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Elizabeth McGlone: The Focus on your Customer’s Journey in Marketing

August 13, 2021

Elizabeth McGlone: The Focus on your Customer’s Journey in Marketing

Elizabeth McGlone: The Focus on your Customer’s Journey in Marketing

Everyone in marketing will tell you how important the customer is. The whole point of putting together a marketing strategy is to find out what the customer is doing and what they’re looking for. You’ll then use these customer insights to put together your campaign. Without any of this information, you’ll be going in blind and are more likely to not see any growth or get to your end goals. After all, the whole point of marketing is to increase brand awareness and sales, which you can’t do if none of your target audience is interested or interacting with the content you’re putting out there. 

We recently interviewed Elizabeth McGlone, another marketer who believes that putting customers at the center of your marketing strategy is the only way to go. You can do this by following their journey. You’ll get all the information you need and be able to grow above and beyond your goals. 

In today’s Rediscover Marketing post, we’ll delve deeper into how you can follow a customer’s journey and more about why it’s important. Alongside this, we’ll look into other ways you can strengthen your marketing strategies, such as with data review and SEO/PPC. 

Meet Elizabeth McGlone

Elizabeth McGlone is a Marketing Director at CertaSite and has been with CertaSite for about a year. Before that, she was a Marketing Director at an IT company called Pinnacle Solutions. CertaSite is a fire and life safety company where they take a positive and customer-focused approach. Elizabeth guides their go-to marketing strategy and works to get the word out to current and prospective clients about the services and products they offer.


Alongside CertaSite, Elizabeth also volunteers with the Public Relations Society of America Hoosier Chapter, where she is the chair of their sponsorship committee. She also manages her local Phi Beta Kappa alumni chapter’s digital presence. She has been able to build them an entirely new website and helps them maintain it. 

Building a Marketing Team

After asking what Elizabeth was proud of her team achieving in the last year, she mentioned the fact that they have managed to build a marketing team. At the beginning of 2020, they didn’t have a full team, and Elizabeth didn’t join until August. When she joined, it was just her and her boss, and they built the rest of the team. 

Even though Elizabeth and her team have had different key individuals come on in the latter half of 2020, they achieved over five times the marketing revenue in the last four months of the year than the previous eight.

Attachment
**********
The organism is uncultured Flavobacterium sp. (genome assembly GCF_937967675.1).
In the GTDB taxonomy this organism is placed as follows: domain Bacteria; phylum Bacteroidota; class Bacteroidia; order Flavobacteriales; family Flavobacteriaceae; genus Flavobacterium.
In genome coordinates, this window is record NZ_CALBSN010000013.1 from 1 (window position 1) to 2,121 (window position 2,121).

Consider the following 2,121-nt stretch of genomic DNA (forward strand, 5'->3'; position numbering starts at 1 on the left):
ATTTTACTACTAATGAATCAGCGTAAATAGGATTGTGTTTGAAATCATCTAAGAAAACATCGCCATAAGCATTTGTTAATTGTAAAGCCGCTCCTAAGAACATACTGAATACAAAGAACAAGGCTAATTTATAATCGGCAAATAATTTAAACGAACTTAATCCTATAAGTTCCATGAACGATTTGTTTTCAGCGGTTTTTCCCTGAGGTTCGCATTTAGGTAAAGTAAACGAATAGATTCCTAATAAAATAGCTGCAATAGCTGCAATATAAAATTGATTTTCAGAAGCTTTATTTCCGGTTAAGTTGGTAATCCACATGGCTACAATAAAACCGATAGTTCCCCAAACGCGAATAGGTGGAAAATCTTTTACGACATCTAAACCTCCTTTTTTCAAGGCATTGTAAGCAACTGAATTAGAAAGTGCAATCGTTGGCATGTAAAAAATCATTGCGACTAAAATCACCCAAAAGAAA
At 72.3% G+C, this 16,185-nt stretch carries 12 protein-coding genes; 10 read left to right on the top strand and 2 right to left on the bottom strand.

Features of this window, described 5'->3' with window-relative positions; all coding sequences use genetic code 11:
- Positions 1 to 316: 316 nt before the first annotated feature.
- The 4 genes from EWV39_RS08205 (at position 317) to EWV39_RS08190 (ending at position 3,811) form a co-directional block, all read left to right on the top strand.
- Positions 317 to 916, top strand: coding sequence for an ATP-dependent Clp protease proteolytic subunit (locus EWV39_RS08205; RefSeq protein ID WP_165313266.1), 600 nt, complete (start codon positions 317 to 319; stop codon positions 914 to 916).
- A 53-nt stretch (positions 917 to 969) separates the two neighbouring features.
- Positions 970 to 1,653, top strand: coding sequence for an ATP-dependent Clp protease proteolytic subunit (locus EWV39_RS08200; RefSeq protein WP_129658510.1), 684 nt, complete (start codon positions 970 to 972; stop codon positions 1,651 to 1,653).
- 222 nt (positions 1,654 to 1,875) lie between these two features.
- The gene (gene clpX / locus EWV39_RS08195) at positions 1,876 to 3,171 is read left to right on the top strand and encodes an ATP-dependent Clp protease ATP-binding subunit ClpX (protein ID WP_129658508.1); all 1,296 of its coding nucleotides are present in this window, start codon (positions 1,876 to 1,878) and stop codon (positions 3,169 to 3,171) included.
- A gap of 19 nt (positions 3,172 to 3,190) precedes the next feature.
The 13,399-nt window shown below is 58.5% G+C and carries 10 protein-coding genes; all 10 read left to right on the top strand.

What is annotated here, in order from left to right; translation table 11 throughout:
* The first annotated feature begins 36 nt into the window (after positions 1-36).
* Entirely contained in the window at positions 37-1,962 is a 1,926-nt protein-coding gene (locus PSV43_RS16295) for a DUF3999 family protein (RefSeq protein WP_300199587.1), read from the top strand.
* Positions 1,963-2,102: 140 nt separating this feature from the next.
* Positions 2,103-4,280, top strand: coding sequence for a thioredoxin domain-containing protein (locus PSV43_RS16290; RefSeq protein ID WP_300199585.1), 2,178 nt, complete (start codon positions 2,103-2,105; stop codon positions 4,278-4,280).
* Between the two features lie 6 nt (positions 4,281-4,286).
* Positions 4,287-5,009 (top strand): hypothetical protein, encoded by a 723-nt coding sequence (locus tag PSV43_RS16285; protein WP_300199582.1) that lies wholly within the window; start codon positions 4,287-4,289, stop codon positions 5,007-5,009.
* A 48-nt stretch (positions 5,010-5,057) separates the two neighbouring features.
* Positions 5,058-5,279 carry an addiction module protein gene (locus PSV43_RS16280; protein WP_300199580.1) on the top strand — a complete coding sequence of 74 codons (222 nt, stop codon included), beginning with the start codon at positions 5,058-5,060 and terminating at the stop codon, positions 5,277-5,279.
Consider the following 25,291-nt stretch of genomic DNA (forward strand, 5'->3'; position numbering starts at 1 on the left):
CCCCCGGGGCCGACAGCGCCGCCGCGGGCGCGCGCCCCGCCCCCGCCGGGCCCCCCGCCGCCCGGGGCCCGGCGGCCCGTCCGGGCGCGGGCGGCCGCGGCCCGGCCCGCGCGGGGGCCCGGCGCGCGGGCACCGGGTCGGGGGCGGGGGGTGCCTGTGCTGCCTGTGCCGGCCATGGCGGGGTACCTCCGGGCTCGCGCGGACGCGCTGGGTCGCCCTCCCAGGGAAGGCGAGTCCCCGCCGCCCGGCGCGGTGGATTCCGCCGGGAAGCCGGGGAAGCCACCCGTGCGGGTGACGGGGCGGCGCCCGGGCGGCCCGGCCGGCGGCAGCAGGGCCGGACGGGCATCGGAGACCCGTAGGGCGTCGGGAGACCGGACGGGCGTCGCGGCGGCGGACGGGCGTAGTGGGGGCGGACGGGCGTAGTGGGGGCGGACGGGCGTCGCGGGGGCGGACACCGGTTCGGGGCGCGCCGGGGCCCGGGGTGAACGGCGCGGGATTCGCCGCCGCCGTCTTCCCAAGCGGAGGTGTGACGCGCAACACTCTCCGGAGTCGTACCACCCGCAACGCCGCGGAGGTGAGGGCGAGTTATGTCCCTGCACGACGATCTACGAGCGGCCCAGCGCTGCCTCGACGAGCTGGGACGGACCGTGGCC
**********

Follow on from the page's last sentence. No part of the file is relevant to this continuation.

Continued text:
Elizabeth shared that having the right marketing team and a strong marketing foundation is critical to implementing more sophisticated marketing tactics. This also allows you to get a pulse on customer experience and continue to improve it. 

The Importance of Customers

Elizabeth believes the one thing that marketing and growth leaders should pay attention to is the customer. She said that you should always focus on your customer and what they’re telling you. Look at how people are finding you and how they’re behaving once they do find you. Are they taking the path you anticipated, or are they revealing to you a point of friction – such as jumping back and forth between website pages because they are not finding what they’re looking for?

You should evaluate points of friction you have in your customer journey and try to eliminate them. Gather feedback from customers on what you’re doing well and what you aren’t offering. Find out what topics people care about and what’s important to them. According to Elizabeth, getting information from them in any way you can is what guides a successful marketing strategy. 

If you need some help on how to map your customer’s journey, here are some steps you can take:

  • Figure out your buyer personas

    You can’t track a customer’s journey without knowing who they are. If you haven’t figured it out already, you’re going to want to start by finding out who your buyer personas are. Make sure you don’t just have one because people at different buying stages will behave differently. You are going to want to come up with multiple personas. One could be someone who has done the market research and is ready to buy a product or service. Another could be someone who is only just starting out and has only recently thought about solving their needs. 


  • Learn more about your buyers

    Once you know who your buyer personas are, you’re going to want to dig deeper and figure out what their goals are. You want to know what they aim to achieve from buying your product or service. Some examples of potential goals may be getting a fair price or having all the information before purchasing. You can learn more by identifying any paths your customer may take when visiting your website. Figure out each touchpoint and goals associated with them. You may also understand goals by using questionnaires, feedback, and looking at data. 


  • Distinguish all buyer touchpoints